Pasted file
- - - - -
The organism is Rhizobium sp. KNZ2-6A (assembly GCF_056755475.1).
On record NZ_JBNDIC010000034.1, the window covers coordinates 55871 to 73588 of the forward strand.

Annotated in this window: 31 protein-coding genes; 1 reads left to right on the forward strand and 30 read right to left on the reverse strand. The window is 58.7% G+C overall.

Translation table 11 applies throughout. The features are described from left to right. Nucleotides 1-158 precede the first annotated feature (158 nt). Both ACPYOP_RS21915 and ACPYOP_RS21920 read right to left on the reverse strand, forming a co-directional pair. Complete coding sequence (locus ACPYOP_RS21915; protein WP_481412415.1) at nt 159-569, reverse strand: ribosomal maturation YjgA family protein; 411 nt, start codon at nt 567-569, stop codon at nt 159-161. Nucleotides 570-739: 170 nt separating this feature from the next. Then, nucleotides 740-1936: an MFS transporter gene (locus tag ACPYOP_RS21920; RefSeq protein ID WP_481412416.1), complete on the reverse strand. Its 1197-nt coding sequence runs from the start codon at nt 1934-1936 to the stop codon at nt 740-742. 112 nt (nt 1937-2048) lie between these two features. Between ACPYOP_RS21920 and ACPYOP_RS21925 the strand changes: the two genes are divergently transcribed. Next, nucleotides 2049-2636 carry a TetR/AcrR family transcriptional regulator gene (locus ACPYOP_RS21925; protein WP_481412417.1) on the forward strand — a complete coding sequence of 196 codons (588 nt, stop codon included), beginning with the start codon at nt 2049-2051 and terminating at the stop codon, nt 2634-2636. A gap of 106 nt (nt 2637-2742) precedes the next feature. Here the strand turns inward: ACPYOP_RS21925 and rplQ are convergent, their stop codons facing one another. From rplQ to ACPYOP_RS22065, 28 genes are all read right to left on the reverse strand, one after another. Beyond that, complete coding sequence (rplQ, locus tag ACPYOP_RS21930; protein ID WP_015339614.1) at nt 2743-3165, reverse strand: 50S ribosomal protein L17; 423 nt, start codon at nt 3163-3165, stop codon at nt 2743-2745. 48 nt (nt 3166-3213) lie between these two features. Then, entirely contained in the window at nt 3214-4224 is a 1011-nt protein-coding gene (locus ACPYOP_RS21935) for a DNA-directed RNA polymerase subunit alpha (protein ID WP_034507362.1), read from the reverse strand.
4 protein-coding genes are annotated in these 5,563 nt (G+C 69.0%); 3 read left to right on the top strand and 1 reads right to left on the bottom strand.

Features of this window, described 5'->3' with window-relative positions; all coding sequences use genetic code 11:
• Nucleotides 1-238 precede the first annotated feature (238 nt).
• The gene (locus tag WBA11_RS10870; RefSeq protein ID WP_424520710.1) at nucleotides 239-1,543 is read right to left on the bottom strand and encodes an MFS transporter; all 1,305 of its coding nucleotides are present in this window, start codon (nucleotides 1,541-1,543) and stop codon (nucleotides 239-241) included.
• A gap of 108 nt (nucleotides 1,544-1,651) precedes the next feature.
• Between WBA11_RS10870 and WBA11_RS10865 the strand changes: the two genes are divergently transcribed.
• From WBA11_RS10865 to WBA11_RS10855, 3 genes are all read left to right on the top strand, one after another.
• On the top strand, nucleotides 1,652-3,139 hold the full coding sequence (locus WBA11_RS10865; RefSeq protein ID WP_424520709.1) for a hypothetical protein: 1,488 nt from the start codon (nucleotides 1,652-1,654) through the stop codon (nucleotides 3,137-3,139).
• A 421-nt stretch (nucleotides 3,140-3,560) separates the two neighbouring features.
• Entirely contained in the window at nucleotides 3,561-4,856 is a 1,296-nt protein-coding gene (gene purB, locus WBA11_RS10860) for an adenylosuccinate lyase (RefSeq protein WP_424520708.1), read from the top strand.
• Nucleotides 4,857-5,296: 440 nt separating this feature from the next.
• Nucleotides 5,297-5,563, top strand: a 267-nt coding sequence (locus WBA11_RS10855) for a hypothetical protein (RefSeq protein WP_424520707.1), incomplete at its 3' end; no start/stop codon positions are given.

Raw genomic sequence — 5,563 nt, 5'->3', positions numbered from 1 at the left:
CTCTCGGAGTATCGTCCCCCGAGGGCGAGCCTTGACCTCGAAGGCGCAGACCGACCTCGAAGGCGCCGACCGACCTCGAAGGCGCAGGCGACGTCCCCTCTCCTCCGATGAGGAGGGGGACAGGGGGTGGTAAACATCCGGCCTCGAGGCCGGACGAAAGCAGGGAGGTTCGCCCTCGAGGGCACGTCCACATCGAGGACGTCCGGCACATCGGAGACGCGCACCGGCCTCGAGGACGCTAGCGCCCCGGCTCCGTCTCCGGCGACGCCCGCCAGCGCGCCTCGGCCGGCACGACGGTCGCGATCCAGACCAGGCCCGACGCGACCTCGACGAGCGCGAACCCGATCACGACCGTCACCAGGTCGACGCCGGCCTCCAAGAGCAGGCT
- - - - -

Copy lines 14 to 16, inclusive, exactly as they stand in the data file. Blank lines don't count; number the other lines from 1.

• Entirely contained in the window at nucleotides 3,561-4,856 is a 1,296-nt protein-coding gene (gene purB, locus WBA11_RS10860) for an adenylosuccinate lyase (RefSeq protein WP_424520708.1), read from the top strand.
• Nucleotides 4,857-5,296: 440 nt separating this feature from the next.
• Nucleotides 5,297-5,563, top strand: a 267-nt coding sequence (locus WBA11_RS10855) for a hypothetical protein (RefSeq protein WP_424520707.1), incomplete at its 3' end; no start/stop codon positions are given.